How important is GVWR?

#61
Yes. Night and day. I've done a Wrangler Unlimited, a couple of F150s (one with an ATC popup in the bed) and now my Ram 3500 which started life with a 3500# Lance camper in the bed but now just has a Leer cap. Highway miles in the Ram are so much more comfortable it isn't funny
I was just bein a smart ass. :D

Amazing how far trucks have come. New 1/2 tons will run circles around the old 3/4 ton stuff from the 60’s and 70’s.

New 3/4-1 ton diesels are putting out more torque than our old Tri-axle Mack.
 

Buliwyf

Viking with a Hammer
#62
When the box marked "may have a less than optimal, stiff or harsh ride", is OK for dealers to check, it's easier to make a secure towing/hauling truck.

Lesser trucks are severely compromised when they can't check that box. I'm still amazed that manufacturers still can't make long travel air suspension without major trade offs, yet.
 
#63
I was just bein a smart ass. :D

Amazing how far trucks have come. New 1/2 tons will run circles around the old 3/4 ton stuff from the 60’s and 70’s.

New 3/4-1 ton diesels are putting out more torque than our old Tri-axle Mack.
That's true. I love it when guys still running 1 tons from the 90s try to tell people with new trucks they need all kinds of crap added on to haul a camper. The new HD trucks have GVWRs that are literally multiple thousands more than those 90s and 2000s trucks. Hell, my SRW has a higher GVWR than a 3rd Gen DRW truck.
 
#65
Yes. Night and day. I've done a Wrangler Unlimited, a couple of F150s (one with an ATC popup in the bed) and now my Ram 3500 which started life with a 3500# Lance camper in the bed but now just has a Leer cap. Highway miles in the Ram are so much more comfortable it isn't funny.
Oh come on.. it's a little funny...as in... I have to laugh at myself for using that weak ass sh#t before kind of funny......hahaha
 
#66
Yes. Night and day. I've done a Wrangler Unlimited, a couple of F150s (one with an ATC popup in the bed) and now my Ram 3500 which started life with a 3500# Lance camper in the bed but now just has a Leer cap. Highway miles in the Ram are so much more comfortable it isn't funny.
How dare you mention a Ram in the Toyota forums!!! 😳😳😝
 
#72
. . . Some trucks can have simple suspension upgrades to allow for higher GVWR since the underlying platform is in fact rated for higher loads . . .
You cannot change the GVWR of a vehicle. In the US only a NHTSA licensed upfitter can legally make that change and they will apply a new door sticker stating the new GVWR, what was changed and who changed it. The factory sticker GVWR is the legal maximum a vehicle can carry irregardless of what modifications you have done to it.

If you are running over GVWR, read the exclusions in your auto policy. Some auto policies void for running overweight.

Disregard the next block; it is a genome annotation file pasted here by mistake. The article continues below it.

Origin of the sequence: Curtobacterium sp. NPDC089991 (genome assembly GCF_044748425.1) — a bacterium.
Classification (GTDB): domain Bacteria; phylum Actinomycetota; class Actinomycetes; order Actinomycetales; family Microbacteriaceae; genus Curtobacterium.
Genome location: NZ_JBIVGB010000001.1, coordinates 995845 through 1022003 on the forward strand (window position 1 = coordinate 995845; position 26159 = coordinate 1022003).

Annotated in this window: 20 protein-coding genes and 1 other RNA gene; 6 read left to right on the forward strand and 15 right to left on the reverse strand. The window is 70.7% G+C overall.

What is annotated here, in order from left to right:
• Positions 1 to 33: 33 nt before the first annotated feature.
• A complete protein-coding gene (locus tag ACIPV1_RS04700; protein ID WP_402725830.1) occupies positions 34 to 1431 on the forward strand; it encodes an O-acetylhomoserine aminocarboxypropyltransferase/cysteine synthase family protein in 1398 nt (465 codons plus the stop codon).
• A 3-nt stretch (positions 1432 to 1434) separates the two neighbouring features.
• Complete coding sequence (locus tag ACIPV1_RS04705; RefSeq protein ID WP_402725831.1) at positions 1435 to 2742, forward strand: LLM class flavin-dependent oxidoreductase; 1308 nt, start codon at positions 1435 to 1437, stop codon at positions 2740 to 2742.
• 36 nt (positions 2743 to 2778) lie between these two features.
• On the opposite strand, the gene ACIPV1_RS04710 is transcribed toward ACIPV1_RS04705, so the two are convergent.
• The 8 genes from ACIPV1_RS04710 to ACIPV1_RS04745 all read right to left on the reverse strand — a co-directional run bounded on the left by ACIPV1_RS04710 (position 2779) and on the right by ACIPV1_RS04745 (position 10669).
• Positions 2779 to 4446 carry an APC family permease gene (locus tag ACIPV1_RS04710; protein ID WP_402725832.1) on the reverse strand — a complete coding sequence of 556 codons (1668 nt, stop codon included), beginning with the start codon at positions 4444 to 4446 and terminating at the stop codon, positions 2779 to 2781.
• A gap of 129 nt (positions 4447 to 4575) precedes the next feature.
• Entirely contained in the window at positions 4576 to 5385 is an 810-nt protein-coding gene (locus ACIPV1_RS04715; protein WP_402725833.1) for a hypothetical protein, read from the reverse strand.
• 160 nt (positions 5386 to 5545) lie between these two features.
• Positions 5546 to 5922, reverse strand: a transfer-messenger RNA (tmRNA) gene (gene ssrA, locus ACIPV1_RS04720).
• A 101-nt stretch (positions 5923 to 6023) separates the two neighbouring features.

jim
I’m not saying the gvwr can be changed. I’m saying the underlying Ram HD’s already have a higher gvwr to begin with. The only real difference between some variants is the suspension setup. That’s not the same as people “upgrading” their Taco’s suspension and thinking everything is a okay with going over max payload.


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Watt maker

Keepin' the lights on
#73
Do all the Ram frames (Power Wagon - 3500) have the same wall thickness?

On the 2011-14 F150's there were a few different wall thickness frames available, which did play a part in GVWR, depending on different options. The HD F150's and the crew cab 6.5' bed with the Max towing pkg had the thickest frames. All the frames looked the same and obviously all the mounting points were the same. You could only tell the difference by measuring wall thickness or if you knew what build codes to look for.
 

DaveInDenver

Expedition Leader
#74
The only real difference between some variants is the suspension setup. That’s not the same as people “upgrading” their Taco’s suspension and thinking everything is a okay with going over max payload.
But neither can you say it's /not/ OK. We don't know why Toyota or anyone else assigns the number they do. It might be as simple as Toyota using soft riding springs that would have excessive body lean and poor handling going beyond GVWR and appropriate rate springs would allow being over GVWR to be completely safe.
 
#75
I was just bein a smart ass. :D

Amazing how far trucks have come. New 1/2 tons will run circles around the old 3/4 ton stuff from the 60’s and 70’s.

New 3/4-1 ton diesels are putting out more torque than our old Tri-axle Mack.
That's true. I love it when guys still running 1 tons from the 90s try to tell people with new trucks they need all kinds of crap added on to haul a camper. The new HD trucks have GVWRs that are literally multiple thousands more than those 90s and 2000s trucks. Hell, my SRW has a higher GVWR than a 3rd Gen DRW truck.
The old trucks were work rated, in other words they can do that every day.

Today the manufacturers are in a marketing war so the light trucks are being marketed to the weekend warriors. This has lead to lightening the trucks to improve fuel economy, tuning the suspension for ride, creating unrealistic towing capacity and pushing the GVWR to the limit.

This has lead the SAE to develop standards to level the playing field.

Your little Toyota can't even carry my fords front axle
 
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